Wise Counsel

There are times when, during a discussion about wellness, I can pinpoint the moment someone isn’t going to follow my advice. There’s a subtle shift in their posture – slight deviation in their gaze – and I know that I’ve hit upon a bit of advice that they aren’t going to follow.

Think of the experts in your life. Do you have a financial advisor? What about a mechanic, doctor, or pest exterminator? Do you trust them? Do you put that trust into action by following their instructions?

The number one most ignored instruction I give is, “track your nutrition.” Nothing else comes close. In our article on tracking I told you that even I struggled with learning that new habit. Yet, when I finally took the advice of my trainer and began tracking my food intake, I saw the results I’d been seeking.

Let’s look at why people don’t heed good advice and what we can do to get past that decision. We must first note that for as long as we continue doing what we’ve always done, we will continue seeing the same results.

I find that the resistance to my instruction comes early. People are usually eager to see results, but they want to see results doing things based on poor advice and faulty reasoning. “I don’t need to track my food because I know what I eat,” is logic that is flawed and challenging to overcome. Yet, so many questions are answered by taking that step. That said, we must ask why we aren’t following instructions from an expert.

Remember when we said that there’s no guess work in fitness? It’s scientific. Cause and effect are present throughout your wellness journey. Decision making, on the other hand, involves logic as well as emotion. The decision to start something new, especially if it can change your life, is an emotional one. While you have every logical reason to make improvements, many of us need an emotional response to a pain point to make a real commitment.

Think of everything you might discover by tracking your nutritional intake. You may feel bad about your choices. The discovery could lead to resentment and emotional discomfort. The results might even be embarrassing. Even if logic proves you must control your eating, we cannot dismiss the emotional response to an honest evaluation of ourselves. If we know the truth about our situation, we will have to act.

When the mechanic tells us our air filter looks rough, we say that we’re just here for an oil change. When the doctor says we need to modify our diet, we medicate instead. You see, we haven’t felt the pain of that air filter being clogged. We don’t feel like we need to change our nutrition. So, we don’t take advice because the action is hard. It’s unknown, we may suspect it’s not needed. So, we hope that by doing nothing, things will improve anyway. Logically, we know that won’t be the case. Emotionally, we feel unprepared for change.

It’s good to be nervous about change. It means you’re taking it seriously. A little anxiety indicates that you predict that your actions will have results. It’s true that you may miss the mark. But, and this is what really matters, something wonderful might happen too. It’s getting motivated by the chance for the best possible outcome that should drive our decisions. So, how do we get started?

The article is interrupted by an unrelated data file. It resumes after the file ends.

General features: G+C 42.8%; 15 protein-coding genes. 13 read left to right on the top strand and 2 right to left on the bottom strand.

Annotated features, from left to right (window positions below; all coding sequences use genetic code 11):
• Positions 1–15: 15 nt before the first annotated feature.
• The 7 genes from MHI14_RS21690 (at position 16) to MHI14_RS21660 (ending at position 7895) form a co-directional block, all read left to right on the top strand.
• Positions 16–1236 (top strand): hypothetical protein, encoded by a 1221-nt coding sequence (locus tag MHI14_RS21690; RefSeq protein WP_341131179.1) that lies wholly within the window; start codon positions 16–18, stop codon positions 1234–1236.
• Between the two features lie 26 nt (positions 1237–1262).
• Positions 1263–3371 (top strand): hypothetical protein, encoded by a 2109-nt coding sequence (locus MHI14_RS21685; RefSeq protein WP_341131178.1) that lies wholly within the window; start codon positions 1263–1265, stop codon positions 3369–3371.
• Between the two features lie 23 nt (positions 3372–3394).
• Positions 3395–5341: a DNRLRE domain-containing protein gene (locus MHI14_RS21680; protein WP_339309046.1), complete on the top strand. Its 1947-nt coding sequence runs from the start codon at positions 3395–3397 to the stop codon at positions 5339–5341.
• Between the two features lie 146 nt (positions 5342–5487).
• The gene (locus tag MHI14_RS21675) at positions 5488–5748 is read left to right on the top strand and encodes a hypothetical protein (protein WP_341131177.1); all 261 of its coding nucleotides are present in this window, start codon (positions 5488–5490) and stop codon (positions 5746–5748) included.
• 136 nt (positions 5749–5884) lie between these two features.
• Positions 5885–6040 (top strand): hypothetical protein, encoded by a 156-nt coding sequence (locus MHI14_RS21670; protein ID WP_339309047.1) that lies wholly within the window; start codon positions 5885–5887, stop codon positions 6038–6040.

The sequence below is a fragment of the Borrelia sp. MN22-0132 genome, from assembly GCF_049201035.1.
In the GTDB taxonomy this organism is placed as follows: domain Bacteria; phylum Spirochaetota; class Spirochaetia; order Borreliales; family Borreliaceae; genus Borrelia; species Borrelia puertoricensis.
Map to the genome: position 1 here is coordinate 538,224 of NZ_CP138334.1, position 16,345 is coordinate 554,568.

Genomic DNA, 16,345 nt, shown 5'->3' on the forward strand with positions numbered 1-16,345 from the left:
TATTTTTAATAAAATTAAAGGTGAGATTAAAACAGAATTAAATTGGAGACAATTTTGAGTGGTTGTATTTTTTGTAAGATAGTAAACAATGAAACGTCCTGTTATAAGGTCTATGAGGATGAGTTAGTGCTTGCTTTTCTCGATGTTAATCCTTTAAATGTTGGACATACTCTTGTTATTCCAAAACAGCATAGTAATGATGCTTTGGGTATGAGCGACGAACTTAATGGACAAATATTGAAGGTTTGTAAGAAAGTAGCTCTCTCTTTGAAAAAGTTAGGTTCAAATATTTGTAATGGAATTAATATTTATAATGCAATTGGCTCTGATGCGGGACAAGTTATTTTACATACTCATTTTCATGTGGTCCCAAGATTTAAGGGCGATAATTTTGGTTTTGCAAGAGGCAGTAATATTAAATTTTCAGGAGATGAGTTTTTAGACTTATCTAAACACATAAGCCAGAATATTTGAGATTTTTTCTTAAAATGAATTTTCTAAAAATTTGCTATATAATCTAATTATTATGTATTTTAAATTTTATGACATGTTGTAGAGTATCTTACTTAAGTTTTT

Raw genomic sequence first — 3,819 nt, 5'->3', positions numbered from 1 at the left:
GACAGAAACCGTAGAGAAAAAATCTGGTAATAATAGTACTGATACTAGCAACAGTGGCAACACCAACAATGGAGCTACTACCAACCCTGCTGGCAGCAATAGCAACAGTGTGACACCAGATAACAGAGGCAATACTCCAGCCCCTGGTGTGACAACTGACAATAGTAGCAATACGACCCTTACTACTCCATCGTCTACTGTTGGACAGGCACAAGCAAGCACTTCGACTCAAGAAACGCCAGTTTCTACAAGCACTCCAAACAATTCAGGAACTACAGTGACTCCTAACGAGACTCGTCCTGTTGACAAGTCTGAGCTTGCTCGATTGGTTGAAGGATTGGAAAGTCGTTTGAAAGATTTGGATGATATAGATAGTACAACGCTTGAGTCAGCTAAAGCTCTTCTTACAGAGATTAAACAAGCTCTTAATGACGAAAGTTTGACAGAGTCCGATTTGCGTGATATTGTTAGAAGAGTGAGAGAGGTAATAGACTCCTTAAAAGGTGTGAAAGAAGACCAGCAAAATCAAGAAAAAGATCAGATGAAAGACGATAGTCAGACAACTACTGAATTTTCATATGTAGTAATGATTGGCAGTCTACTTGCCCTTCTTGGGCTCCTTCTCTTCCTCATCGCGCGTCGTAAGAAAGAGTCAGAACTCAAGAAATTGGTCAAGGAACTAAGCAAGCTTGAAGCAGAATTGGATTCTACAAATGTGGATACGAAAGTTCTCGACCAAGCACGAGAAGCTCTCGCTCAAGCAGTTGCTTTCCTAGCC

The answer is both simple and infuriating. You just start. How do you start? You start. Yeah, but how do I get started? You get started, that’s how. If I have a client who just can’t commit to tracking their meals, I compromise. I ask them to track just their protein for two weeks. There are plenty of apps that will make that task easier for them. Once they’ve tracked their protein, they discover that tracking nutrition isn’t all that tough. They started by starting.

Any time you are given advice, there are competing voices giving you counter-intelligence. The internet, your friend, your co-worker who lost 50 lbs for her wedding, all have a different “fact” to share about wellness. But would you trust them to write your prescriptions, repair your car, or work on your home’s foundation? I hope if the answer is yes, it’s because you know a mechanic, doctor, and contractor. Otherwise, stick with the experts. As a fitness professional, I only want what’s best for my clients. If they’re unhealthy, I’m on the hook to partner with them in making change. That partnership works both ways though. You have to weed through the competing voices and listen to the wise council you sought in the first place. If the answer you’re given is tough, it’s because it’s time to leave your comfort zone. Be wary of any advice that sounds too easy. Your comfort zone will box you in. The door opens when you start heeding the advice you’re given by the folks most qualified to give it. If you’re having trouble taking the necessary leap, include that feeling in your conversation. Fitness is based on science, but that doesn’t mean we have any interest in removing your emotional commitment from the equation. If anything, I want the opposite. I want to hear about your fear so that we can turn that into your Heart. I want to hear about your obstacles so that we can reset your Focus. It’s time to share your hesitation so that we find your Power. That’s my advice. I hope you’ll take it.